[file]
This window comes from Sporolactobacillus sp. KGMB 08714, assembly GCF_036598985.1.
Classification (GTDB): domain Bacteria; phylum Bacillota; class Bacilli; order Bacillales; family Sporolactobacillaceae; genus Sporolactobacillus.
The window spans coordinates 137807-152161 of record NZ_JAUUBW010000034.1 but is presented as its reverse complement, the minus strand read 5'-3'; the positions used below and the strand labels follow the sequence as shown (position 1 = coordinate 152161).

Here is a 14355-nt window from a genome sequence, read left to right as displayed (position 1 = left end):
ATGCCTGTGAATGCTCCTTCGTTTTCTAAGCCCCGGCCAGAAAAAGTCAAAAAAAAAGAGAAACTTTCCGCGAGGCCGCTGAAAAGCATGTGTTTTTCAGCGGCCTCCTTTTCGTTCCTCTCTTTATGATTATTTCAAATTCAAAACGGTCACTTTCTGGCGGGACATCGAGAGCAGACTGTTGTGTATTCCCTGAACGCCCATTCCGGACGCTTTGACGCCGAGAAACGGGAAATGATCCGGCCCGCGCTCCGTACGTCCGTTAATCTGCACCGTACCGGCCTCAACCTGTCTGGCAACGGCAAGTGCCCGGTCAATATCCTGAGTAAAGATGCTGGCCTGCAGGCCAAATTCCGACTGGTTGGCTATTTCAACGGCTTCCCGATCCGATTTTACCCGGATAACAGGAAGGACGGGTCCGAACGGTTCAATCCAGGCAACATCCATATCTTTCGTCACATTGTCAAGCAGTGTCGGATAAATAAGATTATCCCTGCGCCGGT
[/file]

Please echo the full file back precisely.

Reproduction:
This window comes from Sporolactobacillus sp. KGMB 08714, assembly GCF_036598985.1.
Classification (GTDB): domain Bacteria; phylum Bacillota; class Bacilli; order Bacillales; family Sporolactobacillaceae; genus Sporolactobacillus.
The window spans coordinates 137807-152161 of record NZ_JAUUBW010000034.1 but is presented as its reverse complement, the minus strand read 5'-3'; the positions used below and the strand labels follow the sequence as shown (position 1 = coordinate 152161).

Here is a 14355-nt window from a genome sequence, read left to right as displayed (position 1 = left end):
ATGCCTGTGAATGCTCCTTCGTTTTCTAAGCCCCGGCCAGAAAAAGTCAAAAAAAAAGAGAAACTTTCCGCGAGGCCGCTGAAAAGCATGTGTTTTTCAGCGGCCTCCTTTTCGTTCCTCTCTTTATGATTATTTCAAATTCAAAACGGTCACTTTCTGGCGGGACATCGAGAGCAGACTGTTGTGTATTCCCTGAACGCCCATTCCGGACGCTTTGACGCCGAGAAACGGGAAATGATCCGGCCCGCGCTCCGTACGTCCGTTAATCTGCACCGTACCGGCCTCAACCTGTCTGGCAACGGCAAGTGCCCGGTCAATATCCTGAGTAAAGATGCTGGCCTGCAGGCCAAATTCCGACTGGTTGGCTATTTCAACGGCTTCCCGATCCGATTTTACCCGGATAACAGGAAGGACGGGTCCGAACGGTTCAATCCAGGCAACATCCATATCTTTCGTCACATTGTCAAGCAGTGTCGGATAAATAAGATTATCCCTGCGCCGGT